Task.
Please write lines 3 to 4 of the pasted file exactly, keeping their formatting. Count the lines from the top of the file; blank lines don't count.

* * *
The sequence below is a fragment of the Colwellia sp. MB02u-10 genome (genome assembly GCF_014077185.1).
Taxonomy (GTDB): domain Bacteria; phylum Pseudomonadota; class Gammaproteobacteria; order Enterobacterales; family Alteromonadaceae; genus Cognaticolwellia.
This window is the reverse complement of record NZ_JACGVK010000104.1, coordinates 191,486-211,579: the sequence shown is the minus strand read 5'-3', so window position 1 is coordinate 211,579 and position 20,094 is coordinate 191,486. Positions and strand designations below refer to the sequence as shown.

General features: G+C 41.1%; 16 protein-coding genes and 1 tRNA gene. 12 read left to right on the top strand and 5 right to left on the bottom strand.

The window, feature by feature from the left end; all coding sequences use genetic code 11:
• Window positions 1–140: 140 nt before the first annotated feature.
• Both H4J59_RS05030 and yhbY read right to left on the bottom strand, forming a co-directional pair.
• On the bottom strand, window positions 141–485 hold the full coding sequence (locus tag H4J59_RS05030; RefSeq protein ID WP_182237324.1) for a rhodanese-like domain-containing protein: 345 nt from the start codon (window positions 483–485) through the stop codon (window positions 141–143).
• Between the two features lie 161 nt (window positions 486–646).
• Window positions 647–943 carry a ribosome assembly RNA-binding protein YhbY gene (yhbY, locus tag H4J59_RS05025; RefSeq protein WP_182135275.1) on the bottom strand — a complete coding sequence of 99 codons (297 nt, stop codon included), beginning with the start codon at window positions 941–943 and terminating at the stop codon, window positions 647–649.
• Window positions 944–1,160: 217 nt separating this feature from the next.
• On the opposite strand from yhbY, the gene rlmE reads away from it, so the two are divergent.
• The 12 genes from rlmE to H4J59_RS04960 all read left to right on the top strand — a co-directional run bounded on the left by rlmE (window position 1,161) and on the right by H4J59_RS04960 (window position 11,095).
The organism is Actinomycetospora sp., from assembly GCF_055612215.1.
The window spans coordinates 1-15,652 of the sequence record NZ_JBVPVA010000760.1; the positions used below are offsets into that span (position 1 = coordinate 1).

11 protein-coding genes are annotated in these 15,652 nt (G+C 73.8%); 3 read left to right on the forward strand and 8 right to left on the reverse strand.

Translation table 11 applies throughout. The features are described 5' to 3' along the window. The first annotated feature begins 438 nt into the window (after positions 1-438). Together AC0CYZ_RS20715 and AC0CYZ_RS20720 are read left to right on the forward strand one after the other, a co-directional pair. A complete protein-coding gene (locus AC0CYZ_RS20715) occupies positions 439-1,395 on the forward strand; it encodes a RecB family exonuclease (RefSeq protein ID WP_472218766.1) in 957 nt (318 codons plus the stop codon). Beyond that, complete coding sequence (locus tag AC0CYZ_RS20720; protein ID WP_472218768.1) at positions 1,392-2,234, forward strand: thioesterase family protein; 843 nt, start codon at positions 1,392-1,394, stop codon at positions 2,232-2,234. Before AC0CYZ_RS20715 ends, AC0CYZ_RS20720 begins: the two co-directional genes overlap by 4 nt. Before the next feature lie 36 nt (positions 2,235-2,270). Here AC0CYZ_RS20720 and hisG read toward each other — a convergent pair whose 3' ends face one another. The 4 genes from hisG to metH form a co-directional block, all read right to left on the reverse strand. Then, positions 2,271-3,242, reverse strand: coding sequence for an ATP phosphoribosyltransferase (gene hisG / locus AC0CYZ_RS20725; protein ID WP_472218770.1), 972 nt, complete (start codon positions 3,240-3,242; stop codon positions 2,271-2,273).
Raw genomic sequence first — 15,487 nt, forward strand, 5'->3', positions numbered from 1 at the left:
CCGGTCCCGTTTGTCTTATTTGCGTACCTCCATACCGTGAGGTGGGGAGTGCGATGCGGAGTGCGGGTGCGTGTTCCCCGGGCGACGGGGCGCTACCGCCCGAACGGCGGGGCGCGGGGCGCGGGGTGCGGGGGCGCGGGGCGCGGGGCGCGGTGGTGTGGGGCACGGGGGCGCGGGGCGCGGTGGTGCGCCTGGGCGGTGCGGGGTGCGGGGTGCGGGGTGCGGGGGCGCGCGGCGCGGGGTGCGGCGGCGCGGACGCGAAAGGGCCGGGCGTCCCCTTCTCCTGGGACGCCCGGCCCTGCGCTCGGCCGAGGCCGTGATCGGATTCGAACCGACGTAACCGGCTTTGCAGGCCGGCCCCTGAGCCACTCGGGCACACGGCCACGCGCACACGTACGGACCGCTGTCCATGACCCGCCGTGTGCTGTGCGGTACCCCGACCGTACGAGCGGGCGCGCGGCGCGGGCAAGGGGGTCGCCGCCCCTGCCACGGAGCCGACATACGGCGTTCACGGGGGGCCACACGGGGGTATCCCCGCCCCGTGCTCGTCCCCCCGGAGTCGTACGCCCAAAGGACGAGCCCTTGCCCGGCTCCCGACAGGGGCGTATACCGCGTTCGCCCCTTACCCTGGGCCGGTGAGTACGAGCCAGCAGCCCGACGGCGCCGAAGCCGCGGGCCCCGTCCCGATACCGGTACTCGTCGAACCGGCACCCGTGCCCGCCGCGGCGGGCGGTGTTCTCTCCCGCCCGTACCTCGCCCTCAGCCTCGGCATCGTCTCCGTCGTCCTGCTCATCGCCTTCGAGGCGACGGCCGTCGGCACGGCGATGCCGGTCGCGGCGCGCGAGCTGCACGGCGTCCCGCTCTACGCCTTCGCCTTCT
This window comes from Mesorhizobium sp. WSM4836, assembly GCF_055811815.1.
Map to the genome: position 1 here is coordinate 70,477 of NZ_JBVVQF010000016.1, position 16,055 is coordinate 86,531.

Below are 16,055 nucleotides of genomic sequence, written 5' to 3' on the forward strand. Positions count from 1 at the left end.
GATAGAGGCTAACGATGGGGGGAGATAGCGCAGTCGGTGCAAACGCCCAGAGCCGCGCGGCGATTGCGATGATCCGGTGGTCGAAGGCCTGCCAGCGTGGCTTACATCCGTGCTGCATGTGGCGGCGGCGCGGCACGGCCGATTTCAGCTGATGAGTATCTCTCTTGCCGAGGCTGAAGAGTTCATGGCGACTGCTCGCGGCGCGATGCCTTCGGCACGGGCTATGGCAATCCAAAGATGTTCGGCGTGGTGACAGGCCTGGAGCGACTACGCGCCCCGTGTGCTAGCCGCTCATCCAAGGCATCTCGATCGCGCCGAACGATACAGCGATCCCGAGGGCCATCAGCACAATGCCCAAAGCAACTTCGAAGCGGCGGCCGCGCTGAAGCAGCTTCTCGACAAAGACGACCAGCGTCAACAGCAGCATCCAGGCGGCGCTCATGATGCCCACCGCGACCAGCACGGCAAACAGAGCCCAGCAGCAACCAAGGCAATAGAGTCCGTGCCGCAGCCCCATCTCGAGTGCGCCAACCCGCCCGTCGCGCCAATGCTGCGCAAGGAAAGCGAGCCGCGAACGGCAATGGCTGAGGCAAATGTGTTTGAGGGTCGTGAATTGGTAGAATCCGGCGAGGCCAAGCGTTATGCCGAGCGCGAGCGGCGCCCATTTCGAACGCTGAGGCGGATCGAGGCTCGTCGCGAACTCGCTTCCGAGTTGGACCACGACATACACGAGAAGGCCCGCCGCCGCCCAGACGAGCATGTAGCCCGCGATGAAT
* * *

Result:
This window is the reverse complement of record NZ_JACGVK010000104.1, coordinates 191,486-211,579: the sequence shown is the minus strand read 5'-3', so window position 1 is coordinate 211,579 and position 20,094 is coordinate 191,486. Positions and strand designations below refer to the sequence as shown.

General features: G+C 41.1%; 16 protein-coding genes and 1 tRNA gene. 12 read left to right on the top strand and 5 right to left on the bottom strand.